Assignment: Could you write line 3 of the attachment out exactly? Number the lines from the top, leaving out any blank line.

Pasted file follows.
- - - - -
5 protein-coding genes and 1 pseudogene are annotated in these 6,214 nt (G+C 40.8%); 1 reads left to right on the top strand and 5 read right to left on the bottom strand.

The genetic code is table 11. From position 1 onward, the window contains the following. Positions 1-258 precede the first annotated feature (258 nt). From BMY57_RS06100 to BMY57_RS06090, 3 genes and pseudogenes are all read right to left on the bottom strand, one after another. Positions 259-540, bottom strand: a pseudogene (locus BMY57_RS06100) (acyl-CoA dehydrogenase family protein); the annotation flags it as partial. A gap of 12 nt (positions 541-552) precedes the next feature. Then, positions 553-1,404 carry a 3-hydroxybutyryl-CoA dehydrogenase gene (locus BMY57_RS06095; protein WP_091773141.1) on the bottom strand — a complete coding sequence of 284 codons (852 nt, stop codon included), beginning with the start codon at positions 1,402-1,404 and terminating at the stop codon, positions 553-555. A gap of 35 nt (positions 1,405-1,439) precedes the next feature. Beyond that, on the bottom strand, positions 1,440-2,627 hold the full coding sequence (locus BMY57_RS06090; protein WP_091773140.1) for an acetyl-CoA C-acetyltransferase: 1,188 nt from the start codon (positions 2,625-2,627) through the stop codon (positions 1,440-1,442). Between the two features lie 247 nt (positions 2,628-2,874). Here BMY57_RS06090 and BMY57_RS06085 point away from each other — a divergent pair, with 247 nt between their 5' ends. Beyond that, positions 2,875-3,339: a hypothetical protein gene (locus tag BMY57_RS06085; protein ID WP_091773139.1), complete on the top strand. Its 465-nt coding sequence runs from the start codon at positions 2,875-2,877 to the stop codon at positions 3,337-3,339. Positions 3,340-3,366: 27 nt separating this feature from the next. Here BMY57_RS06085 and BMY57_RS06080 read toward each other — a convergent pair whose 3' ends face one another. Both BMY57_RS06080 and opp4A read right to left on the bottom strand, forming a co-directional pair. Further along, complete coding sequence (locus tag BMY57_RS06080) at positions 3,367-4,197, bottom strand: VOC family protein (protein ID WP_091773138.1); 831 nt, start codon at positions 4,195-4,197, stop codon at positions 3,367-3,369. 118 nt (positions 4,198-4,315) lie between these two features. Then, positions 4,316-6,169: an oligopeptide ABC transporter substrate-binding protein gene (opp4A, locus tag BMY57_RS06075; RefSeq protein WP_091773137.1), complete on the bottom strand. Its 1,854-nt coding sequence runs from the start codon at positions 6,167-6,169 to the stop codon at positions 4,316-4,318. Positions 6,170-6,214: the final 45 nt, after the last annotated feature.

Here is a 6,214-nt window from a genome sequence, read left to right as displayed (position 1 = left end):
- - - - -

Here is a 6,214-nt window from a genome sequence, read left to right as displayed (position 1 = left end):